GPIO Pin only triggers with less than 30 Ohm pre-resistor

Started by janosch, May 24, 2021, 11:36:42 am

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Here is an odd one:

I only get a reading from my GPIO pins when I have a pre-resistor of less than 30 Ohm & 3.4V. That's nearly a short to ground.

- Did I burn the pins out previously and now they need a lot of current to still trigger them?
- What is a typical and reasonable value for a pre-resistor that should still trigger a 3.3V pin? 7k Ohm?

I am using Olimex STM32H103.


Which pin exactly?

How did you put the resistor? I have no idea what is "pre-resistor", can you elaborate. Is "pre-resistor" connected pull up, pull down, or in series?
Technical support and documentation manager at Olimex



pre-resistor before the GPIO pin (in series).

Vcc(+3.3v) --> resistor --> GPIO Pin.

Turns out it was a problem with the software I used. I configured the pins as inputs, but my configuration was overwritten from another place in the template I used. Very interesting though that the inputs still triggered if I put enough current through them.

Then it worked all fine, with 10k Ohm resistors as I expected. Yes, I also turned on the internal pull-down resistor (30k Ohm I believe).


Just read the last entry, and I just share my experience:
- On a simple uC a PIN can be read at any time. Even if it is an output, in this case you will read most probably the same value as you set the pin (low or high).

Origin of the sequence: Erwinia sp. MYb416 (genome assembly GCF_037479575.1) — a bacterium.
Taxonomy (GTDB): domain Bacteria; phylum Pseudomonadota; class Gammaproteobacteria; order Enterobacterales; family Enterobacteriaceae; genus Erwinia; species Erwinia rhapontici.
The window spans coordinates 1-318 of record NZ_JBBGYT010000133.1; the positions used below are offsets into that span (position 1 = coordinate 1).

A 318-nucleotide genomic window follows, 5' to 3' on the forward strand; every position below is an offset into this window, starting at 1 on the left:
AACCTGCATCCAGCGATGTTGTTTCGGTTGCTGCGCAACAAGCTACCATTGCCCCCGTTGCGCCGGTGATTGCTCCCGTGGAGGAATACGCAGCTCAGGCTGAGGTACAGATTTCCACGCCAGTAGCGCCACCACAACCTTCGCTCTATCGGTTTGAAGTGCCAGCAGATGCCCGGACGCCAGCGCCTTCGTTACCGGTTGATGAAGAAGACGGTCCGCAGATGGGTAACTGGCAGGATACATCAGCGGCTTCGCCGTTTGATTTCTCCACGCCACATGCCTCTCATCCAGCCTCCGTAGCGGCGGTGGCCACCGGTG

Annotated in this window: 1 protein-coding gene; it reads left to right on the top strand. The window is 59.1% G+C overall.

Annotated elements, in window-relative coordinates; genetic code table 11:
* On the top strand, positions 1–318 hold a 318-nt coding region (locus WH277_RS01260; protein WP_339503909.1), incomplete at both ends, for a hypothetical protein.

- An input pin is a high impedance load, ideally it should be endless big but in a real world it is not. But it is high enough that it does not affect the line where the PIN is connected. That is why, it is not a problem if a PIN can be always read out.
- An output pin should drive the line with zero source resistance. Since in the real world it is never the case, the driver have some internal resistance. This means, that if you apply voltage externally to a pin, with also a given internal resistance, the voltage level can be changed. Based on the voltages and internal resistance it can be calculated how much. But in most cases the currents will be too high so the pin will be damaged. That is why a series resistance is a good idea.
- Often output pins are current limited. This way, connecting a low resistance load, then pin wont drive it to high or load, since the current needed for it is more than it can supply. The pin will supply most probably the maximum current but not more. So you can calculate at which voltage level it will rise.
- I wrote most probably in the beginning, because the input circuit of a PIN just checks whatever voltage on it is, and most probably compares it and then generates the high or low values for the controller. So if you applied externally a voltage, you can change the voltage levels. But this might also damage the pin or other parts of the uC.

- On some advanced uC-s a PIN can be configured more sophisticated. Like the input circuit can be enabled or disabled. Or the output drive circuit can be enabled or disabled. Slew rate can be also configured. Or it can be connected to other peripheries. The reason behind the input circuit enable is that in sleep mode maybe you not need the pin in input, so disabling the circuit will save some tiny amount of current. Be aware that on this kind of uC you need to explicitly enable the input circuit, otherwise you will read out garbage.
- One last thing. Some controllers offer to read back the actual voltage on the pin or you can read back what did you wrote in the output. As long as the pin is an output, and no short circuit is there, this will return the same value. However if a short circuit is there, or some voltage ripple when changing from low to high or back, then it might differ.